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State plans database of shelters

Last modified: 7/29/2011 12:00:00 AM
AmeriCorps volunteers armed with measuring tape are spreading out across New Hampshire in hopes of helping the state do a better job of keeping people warm, cool and safe during severe weather or emergencies.

The Department of Health and Human Services' Emergency Services Unit is overseeing the project, which involves taking an inventory of all buildings that could be used as general shelters, reception centers, cooling stations or warming centers. The result will be a database that can be used by state and local emergency preparedness officials.

Rick Cricenti, director of the emergency services unit, said towns already are required to list possible shelters in their individual emergency preparedness plans, but the database project will consolidate all that information, and more. The AmeriCorps volunteers have been visiting the sites to take measurements and record information about parking, accessibility, backup power and other features.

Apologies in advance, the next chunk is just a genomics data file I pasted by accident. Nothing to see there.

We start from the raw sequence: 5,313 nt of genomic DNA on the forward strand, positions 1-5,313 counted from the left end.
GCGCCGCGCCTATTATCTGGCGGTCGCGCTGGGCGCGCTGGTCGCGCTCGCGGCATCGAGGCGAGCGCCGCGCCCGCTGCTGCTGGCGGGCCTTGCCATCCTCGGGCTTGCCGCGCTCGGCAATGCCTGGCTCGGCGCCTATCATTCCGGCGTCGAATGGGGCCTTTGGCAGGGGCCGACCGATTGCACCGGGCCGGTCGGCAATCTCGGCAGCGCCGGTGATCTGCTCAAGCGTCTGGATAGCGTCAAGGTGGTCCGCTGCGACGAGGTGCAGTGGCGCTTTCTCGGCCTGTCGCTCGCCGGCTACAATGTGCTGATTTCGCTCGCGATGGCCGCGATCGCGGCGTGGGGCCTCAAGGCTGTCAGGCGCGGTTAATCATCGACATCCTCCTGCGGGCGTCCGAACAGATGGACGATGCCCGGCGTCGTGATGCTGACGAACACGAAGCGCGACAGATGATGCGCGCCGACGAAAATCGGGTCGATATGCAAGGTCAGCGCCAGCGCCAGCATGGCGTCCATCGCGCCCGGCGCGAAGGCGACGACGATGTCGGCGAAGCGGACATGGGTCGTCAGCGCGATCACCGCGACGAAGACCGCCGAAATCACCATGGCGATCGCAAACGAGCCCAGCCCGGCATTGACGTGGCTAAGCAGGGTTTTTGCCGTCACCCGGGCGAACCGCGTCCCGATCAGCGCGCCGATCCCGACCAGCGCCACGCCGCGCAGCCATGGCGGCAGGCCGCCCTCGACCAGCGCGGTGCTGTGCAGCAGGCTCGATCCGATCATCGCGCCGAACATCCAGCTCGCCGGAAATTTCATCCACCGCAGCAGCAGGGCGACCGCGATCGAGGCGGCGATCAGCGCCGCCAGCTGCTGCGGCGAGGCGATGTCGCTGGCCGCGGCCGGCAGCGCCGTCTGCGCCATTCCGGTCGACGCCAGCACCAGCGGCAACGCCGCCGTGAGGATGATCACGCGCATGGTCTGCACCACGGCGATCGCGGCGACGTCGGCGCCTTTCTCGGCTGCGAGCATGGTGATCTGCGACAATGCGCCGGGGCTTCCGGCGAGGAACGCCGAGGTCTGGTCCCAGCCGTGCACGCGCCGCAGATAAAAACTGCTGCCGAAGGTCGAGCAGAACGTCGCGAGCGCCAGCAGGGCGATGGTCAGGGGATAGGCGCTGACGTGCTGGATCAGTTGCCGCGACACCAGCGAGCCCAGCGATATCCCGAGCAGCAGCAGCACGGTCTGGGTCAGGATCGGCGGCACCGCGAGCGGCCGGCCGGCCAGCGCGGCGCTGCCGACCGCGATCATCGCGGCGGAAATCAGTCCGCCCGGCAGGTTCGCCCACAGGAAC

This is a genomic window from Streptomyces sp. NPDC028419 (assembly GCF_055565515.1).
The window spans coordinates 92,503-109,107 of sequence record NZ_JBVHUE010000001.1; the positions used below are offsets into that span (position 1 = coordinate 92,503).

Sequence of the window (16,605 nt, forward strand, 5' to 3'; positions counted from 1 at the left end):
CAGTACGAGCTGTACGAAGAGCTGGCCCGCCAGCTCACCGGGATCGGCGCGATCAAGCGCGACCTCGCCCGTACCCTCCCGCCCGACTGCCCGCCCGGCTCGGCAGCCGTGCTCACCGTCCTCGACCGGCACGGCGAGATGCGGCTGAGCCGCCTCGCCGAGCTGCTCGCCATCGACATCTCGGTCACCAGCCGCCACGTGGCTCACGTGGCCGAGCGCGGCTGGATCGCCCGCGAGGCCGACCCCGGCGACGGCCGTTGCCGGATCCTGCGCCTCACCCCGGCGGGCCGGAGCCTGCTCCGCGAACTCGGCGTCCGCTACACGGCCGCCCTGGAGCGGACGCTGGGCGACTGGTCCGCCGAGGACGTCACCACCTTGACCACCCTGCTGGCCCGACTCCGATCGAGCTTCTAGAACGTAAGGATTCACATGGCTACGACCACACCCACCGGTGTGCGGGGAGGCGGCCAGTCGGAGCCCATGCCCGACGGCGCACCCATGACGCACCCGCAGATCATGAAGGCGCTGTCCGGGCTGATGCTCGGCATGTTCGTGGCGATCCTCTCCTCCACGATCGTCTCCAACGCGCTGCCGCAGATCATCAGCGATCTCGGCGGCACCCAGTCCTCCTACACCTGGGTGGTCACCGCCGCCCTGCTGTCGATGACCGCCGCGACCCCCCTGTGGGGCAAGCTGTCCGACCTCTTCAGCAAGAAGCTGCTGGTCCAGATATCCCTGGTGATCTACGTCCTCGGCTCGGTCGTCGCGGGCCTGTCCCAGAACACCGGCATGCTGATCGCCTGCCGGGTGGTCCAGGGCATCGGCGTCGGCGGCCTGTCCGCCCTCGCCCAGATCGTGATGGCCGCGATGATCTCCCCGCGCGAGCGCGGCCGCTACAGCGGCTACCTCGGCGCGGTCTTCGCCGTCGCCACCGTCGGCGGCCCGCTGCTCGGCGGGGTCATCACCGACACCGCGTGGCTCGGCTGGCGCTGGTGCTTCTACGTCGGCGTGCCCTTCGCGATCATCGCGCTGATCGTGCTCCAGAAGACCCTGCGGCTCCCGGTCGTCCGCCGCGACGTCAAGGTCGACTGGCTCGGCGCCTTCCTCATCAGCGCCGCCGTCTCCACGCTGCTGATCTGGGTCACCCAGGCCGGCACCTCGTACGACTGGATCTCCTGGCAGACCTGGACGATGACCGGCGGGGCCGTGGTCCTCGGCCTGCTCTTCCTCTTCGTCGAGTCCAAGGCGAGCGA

'What we're doing is trying to follow up and get a database complete with all the information about their particular shelters, so that if we're in an emergency situation it becomes a little easier to understand the makeup of a shelter and the types of support we as a state may need to provide to the town as the event goes on,' he said.

For example, if the state has more information about the size of a particular town's school gymnasium, it can better anticipate that the town may need extra cots during an ice storm, he said.

State officials have had problems in the past getting detailed information about facilities in the middle of an emergency, Cricenti said, citing a February 2010 wind storm as an example. That storm caused more than $10 million in damage across six New Hampshire counties, blowing down trees and power lines and putting more than half the state in the dark.

'If you're scrambling to take care of people and get up and running, you don't want to talk to us on the phone. So we're trying to get ahead of the curve and get all that information ahead of time.'

Work began July 18 and is expected to end Aug. 18.


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